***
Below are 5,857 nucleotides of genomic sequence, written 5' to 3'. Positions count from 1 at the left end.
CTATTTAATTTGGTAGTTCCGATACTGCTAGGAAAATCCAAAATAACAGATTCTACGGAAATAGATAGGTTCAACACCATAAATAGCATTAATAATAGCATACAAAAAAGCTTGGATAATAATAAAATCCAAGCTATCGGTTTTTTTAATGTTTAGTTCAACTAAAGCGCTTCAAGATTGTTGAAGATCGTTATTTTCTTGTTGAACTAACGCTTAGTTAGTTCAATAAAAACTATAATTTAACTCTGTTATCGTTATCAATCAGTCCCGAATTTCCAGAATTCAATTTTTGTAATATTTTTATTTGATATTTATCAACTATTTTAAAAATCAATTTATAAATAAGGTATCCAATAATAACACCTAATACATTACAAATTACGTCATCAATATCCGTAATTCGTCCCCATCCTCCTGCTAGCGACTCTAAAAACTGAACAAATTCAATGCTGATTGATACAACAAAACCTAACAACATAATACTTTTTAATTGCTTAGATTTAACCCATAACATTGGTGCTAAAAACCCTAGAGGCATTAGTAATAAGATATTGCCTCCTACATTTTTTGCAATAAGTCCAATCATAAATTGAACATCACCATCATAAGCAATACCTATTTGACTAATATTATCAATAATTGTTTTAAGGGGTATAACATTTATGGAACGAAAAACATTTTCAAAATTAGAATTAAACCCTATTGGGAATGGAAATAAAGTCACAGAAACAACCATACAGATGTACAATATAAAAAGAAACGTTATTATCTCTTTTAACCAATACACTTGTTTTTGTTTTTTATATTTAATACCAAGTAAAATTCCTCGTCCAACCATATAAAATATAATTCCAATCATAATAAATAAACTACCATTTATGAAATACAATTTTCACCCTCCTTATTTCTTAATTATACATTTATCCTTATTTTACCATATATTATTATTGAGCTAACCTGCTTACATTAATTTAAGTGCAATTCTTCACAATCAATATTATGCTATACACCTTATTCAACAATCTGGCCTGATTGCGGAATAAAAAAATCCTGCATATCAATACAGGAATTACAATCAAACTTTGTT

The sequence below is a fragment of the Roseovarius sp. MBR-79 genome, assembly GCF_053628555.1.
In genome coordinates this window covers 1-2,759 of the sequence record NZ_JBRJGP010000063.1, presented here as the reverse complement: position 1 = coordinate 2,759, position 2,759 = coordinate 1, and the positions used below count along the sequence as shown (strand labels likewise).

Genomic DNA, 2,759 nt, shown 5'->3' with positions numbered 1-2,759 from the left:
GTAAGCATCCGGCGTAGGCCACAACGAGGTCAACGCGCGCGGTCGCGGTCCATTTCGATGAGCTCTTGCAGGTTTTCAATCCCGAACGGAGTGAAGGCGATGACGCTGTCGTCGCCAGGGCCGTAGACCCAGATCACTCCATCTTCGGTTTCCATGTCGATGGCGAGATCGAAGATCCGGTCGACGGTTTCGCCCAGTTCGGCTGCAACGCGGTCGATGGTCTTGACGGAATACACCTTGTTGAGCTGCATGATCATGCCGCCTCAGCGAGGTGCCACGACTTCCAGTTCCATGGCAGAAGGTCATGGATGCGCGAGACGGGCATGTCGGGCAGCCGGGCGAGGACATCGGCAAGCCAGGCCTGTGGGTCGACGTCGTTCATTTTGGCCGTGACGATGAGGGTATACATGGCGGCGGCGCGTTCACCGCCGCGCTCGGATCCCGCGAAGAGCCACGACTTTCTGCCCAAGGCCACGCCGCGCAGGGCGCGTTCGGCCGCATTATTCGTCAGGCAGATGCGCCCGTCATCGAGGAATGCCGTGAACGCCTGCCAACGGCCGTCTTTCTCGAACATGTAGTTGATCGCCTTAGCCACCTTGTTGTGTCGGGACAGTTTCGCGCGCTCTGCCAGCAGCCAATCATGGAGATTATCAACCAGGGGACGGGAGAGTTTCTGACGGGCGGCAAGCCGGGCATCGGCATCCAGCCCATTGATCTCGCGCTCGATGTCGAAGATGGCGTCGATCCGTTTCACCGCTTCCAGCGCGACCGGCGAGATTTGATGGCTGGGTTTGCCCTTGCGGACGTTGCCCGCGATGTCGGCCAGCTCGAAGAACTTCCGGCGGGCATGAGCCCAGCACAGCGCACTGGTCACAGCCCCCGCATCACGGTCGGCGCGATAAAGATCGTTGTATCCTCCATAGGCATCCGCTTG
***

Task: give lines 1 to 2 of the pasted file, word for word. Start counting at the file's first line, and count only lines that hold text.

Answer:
Below are 5,857 nucleotides of genomic sequence, written 5' to 3'. Positions count from 1 at the left end.
CTATTTAATTTGGTAGTTCCGATACTGCTAGGAAAATCCAAAATAACAGATTCTACGGAAATAGATAGGTTCAACACCATAAATAGCATTAATAATAGCATACAAAAAAGCTTGGATAATAATAAAATCCAAGCTATCGGTTTTTTTAATGTTTAGTTCAACTAAAGCGCTTCAAGATTGTTGAAGATCGTTATTTTCTTGTTGAACTAACGCTTAGTTAGTTCAATAAAAACTATAATTTAACTCTGTTATCGTTATCAATCAGTCCCGAATTTCCAGAATTCAATTTTTGTAATATTTTTATTTGATATTTATCAACTATTTTAAAAATCAATTTATAAATAAGGTATCCAATAATAACACCTAATACATTACAAATTACGTCATCAATATCCGTAATTCGTCCCCATCCTCCTGCTAGCGACTCTAAAAACTGAACAAATTCAATGCTGATTGATACAACAAAACCTAACAACATAATACTTTTTAATTGCTTAGATTTAACCCATAACATTGGTGCTAAAAACCCTAGAGGCATTAGTAATAAGATATTGCCTCCTACATTTTTTGCAATAAGTCCAATCATAAATTGAACATCACCATCATAAGCAATACCTATTTGACTAATATTATCAATAATTGTTTTAAGGGGTATAACATTTATGGAACGAAAAACATTTTCAAAATTAGAATTAAACCCTATTGGGAATGGAAATAAAGTCACAGAAACAACCATACAGATGTACAATATAAAAAGAAACGTTATTATCTCTTTTAACCAATACACTTGTTTTTGTTTTTTATATTTAATACCAAGTAAAATTCCTCGTCCAACCATATAAAATATAATTCCAATCATAATAAATAAACTACCATTTATGAAATACAATTTTCACCCTCCTTATTTCTTAATTATACATTTATCCTTATTTTACCATATATTATTATTGAGCTAACCTGCTTACATTAATTTAAGTGCAATTCTTCACAATCAATATTATGCTATACACCTTATTCAACAATCTGGCCTGATTGCGGAATAAAAAAATCCTGCATATCAATACAGGAATTACAATCAAACTTTGTT